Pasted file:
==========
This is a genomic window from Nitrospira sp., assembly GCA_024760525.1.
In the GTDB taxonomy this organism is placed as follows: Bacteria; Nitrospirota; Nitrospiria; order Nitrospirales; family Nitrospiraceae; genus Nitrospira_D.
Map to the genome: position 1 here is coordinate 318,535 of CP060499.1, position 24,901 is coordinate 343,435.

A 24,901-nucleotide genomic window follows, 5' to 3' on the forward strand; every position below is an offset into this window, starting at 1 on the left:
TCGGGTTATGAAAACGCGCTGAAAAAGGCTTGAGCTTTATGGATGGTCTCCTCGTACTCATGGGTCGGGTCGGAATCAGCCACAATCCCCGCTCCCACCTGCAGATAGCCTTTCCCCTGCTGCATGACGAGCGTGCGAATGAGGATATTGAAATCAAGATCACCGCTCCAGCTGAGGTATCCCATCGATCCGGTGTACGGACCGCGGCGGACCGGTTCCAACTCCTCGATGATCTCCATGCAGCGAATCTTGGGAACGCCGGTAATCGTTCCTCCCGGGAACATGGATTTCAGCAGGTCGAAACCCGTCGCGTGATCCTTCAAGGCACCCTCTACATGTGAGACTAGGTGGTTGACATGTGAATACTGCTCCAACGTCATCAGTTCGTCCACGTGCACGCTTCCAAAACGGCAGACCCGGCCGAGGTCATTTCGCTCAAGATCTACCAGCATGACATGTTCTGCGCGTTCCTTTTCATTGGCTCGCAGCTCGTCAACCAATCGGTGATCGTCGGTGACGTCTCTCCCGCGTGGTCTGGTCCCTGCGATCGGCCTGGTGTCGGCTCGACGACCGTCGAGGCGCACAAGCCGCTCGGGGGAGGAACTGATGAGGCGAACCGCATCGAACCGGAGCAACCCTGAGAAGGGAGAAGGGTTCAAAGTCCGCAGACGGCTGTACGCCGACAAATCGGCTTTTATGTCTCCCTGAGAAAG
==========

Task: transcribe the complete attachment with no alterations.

This is a genomic window from Nitrospira sp., assembly GCA_024760525.1.
In the GTDB taxonomy this organism is placed as follows: Bacteria; Nitrospirota; Nitrospiria; order Nitrospirales; family Nitrospiraceae; genus Nitrospira_D.
Map to the genome: position 1 here is coordinate 318,535 of CP060499.1, position 24,901 is coordinate 343,435.

A 24,901-nucleotide genomic window follows, 5' to 3' on the forward strand; every position below is an offset into this window, starting at 1 on the left:
TCGGGTTATGAAAACGCGCTGAAAAAGGCTTGAGCTTTATGGATGGTCTCCTCGTACTCATGGGTCGGGTCGGAATCAGCCACAATCCCCGCTCCCACCTGCAGATAGCCTTTCCCCTGCTGCATGACGAGCGTGCGAATGAGGATATTGAAATCAAGATCACCGCTCCAGCTGAGGTATCCCATCGATCCGGTGTACGGACCGCGGCGGACCGGTTCCAACTCCTCGATGATCTCCATGCAGCGAATCTTGGGAACGCCGGTAATCGTTCCTCCCGGGAACATGGATTTCAGCAGGTCGAAACCCGTCGCGTGATCCTTCAAGGCACCCTCTACATGTGAGACTAGGTGGTTGACATGTGAATACTGCTCCAACGTCATCAGTTCGTCCACGTGCACGCTTCCAAAACGGCAGACCCGGCCGAGGTCATTTCGCTCAAGATCTACCAGCATGACATGTTCTGCGCGTTCCTTTTCATTGGCTCGCAGCTCGTCAACCAATCGGTGATCGTCGGTGACGTCTCTCCCGCGTGGTCTGGTCCCTGCGATCGGCCTGGTGTCGGCTCGACGACCGTCGAGGCGCACAAGCCGCTCGGGGGAGGAACTGATGAGGCGAACCGCATCGAACCGGAGCAACCCTGAGAAGGGAGAAGGGTTCAAAGTCCGCAGACGGCTGTACGCCGACAAATCGGCTTTTATGTCTCCCTGAGAAAG